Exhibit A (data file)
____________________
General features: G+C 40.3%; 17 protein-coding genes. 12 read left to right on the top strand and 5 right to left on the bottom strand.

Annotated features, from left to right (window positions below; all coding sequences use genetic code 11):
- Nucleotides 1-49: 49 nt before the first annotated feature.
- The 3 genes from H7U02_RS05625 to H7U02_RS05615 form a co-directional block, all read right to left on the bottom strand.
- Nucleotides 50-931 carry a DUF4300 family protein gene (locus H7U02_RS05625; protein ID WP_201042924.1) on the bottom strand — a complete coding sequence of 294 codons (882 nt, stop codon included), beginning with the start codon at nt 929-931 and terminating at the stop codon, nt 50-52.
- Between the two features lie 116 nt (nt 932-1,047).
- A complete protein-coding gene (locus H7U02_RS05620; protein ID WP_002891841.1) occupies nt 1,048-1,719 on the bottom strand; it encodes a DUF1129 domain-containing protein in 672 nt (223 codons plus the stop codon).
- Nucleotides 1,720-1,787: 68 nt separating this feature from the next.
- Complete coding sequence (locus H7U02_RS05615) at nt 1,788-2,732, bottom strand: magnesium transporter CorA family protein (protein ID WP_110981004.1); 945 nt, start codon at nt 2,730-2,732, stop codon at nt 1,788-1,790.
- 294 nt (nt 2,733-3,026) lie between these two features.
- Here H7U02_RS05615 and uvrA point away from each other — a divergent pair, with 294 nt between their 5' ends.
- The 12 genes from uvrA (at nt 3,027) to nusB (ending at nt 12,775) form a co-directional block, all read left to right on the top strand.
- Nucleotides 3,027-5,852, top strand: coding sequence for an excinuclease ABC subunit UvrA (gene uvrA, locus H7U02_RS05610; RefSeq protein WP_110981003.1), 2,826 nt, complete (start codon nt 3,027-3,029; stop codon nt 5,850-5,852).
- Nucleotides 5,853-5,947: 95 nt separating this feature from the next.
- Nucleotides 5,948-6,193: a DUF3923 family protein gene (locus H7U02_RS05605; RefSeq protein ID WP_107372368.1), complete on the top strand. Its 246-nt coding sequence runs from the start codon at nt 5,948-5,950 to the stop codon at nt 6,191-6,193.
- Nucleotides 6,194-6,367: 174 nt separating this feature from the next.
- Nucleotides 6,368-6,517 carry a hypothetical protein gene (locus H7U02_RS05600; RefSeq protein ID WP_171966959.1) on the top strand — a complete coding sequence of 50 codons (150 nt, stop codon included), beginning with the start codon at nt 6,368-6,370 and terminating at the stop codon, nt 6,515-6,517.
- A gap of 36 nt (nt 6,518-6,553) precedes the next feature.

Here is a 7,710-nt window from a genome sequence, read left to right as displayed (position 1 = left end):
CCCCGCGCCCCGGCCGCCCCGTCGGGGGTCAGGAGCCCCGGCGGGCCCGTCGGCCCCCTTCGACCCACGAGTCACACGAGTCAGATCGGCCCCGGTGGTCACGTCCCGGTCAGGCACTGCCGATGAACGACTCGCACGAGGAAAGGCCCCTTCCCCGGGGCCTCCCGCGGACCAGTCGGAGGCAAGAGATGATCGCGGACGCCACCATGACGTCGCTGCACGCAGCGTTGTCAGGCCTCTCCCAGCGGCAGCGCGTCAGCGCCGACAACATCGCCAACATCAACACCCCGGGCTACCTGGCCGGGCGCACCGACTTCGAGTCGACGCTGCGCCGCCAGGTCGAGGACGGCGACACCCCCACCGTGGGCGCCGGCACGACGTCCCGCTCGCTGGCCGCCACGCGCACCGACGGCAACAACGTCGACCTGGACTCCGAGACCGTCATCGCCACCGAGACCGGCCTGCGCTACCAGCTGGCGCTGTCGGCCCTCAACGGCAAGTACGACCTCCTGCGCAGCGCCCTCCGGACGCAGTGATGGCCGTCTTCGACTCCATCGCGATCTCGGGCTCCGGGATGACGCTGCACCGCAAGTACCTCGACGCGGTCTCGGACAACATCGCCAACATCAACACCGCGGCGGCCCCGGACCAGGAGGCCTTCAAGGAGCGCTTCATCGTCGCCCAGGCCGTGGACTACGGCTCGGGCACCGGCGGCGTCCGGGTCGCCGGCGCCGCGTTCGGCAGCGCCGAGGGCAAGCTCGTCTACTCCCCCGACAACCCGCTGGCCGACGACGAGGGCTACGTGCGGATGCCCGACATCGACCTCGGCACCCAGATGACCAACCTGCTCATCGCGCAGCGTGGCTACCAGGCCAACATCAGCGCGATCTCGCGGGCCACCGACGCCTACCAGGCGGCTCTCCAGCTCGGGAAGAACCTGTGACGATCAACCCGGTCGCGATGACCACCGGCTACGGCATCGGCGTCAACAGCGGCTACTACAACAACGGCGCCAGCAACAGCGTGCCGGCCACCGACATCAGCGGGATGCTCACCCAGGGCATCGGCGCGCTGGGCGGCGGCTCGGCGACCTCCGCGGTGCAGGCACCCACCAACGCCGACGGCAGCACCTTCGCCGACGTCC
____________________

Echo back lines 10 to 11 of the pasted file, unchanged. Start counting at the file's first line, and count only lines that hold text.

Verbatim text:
- 294 nt (nt 2,733-3,026) lie between these two features.
- Here H7U02_RS05615 and uvrA point away from each other — a divergent pair, with 294 nt between their 5' ends.